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Developing spiritual fitness

  • Published
  • By Capt. Donnie Hatheway
  • 910th Airlift Wing Public Affairs

The 910th Airlift Wing Chaplain Corps’ mission is to develop spiritually fit, mission-ready Airmen. They do this through unparalleled soul care, leadership advisement and religious liberty.

“The opportunity to minister to the Airmen who we make contact with on a daily basis is what the job is all about,” said Tech. Sgt. John Baltz, non-commissioned officer in charge of chapel operations for the 910th Airlift Wing. “My favorite part of being on the chaplain team is the people.”

The chaplain team intentionally visits units across the base, getting to know individual members and, in turn, building connections.

“We are embedding directly within the work centers,” explained 910th Airlift Wing Chaplain Jeffrey Lichlyter. “People are more willing to talk to the chaplain team if we are in their neighborhood, versus having to come find us.”

910th members can talk with the Chaplain team with no obligation for them to report anything as they maintain 100% confidentiality.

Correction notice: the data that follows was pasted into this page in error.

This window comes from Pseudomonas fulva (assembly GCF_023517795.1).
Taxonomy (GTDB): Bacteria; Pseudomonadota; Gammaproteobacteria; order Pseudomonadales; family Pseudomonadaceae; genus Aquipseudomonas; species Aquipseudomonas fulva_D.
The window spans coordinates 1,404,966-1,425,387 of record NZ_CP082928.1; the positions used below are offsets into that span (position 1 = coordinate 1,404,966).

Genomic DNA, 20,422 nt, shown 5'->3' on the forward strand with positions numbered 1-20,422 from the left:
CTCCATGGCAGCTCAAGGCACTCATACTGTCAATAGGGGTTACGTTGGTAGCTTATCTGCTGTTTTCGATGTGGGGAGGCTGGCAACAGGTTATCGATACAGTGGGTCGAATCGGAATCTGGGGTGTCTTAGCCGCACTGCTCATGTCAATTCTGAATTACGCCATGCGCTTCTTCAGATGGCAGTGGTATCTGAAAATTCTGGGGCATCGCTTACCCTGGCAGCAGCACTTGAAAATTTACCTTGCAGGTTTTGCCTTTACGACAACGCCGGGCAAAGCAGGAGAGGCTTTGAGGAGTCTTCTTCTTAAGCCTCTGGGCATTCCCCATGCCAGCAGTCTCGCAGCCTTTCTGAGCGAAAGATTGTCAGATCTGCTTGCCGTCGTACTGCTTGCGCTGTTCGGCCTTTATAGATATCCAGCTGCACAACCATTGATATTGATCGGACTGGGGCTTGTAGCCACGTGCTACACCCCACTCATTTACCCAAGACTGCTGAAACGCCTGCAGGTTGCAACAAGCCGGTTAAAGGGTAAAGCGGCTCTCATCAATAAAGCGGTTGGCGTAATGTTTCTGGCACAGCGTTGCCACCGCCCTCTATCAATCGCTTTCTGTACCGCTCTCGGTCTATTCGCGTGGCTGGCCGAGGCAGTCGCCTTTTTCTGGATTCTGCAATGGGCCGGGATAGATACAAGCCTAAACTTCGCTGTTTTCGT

“What is shared with us, stays with us,” said Baltz.

910th members do not need to be religious to come talk to the chaplain corps.

“Approximately 99% of what we talk about with members has nothing to do with religion,” stated Baltz.

The chaplain team is always ensuring that Airmen are spiritually fit to stay in the fight.

“If your spiritual pillar falls, they all fall; but if the others fall, the spiritual pillar still stands,” said Baltz, referring to the pillars of resilience: mental, physical, social and spiritual. 

Being spiritually fit can equip Airmen to lead their people and execute the mission.

“I had an Airman come to me back at Minot Air Force Base, North Dakota, who was severely unhappy serving,” said Lichlyter. “So we chatted awhile and I provided her advice on next steps even though she was clear that she had one foot already out of the Air Force door. After a year I came back to Minot and ran into her and she informed me that since our discussion she promoted to the next rank, got married and had plans to retire from the military one day.”

Chaplain teams across the Department of Defense are providing unrivaled spiritual care—any time, any place.

“I had a security forces troop come talk to me while deployed out of concern for a friend’s wellbeing back stateside, so I made contact with the friend and worked with his unit’s first sergeant and leadership while staying on the phone with this individual,” recalled Baltz. “When direct intervention was made, this man’s life was saved.”

The Chaplain team is seeing lives changed daily.

To learn more about the 910th Chaplain Corps mission or to get in touch with the team, please visit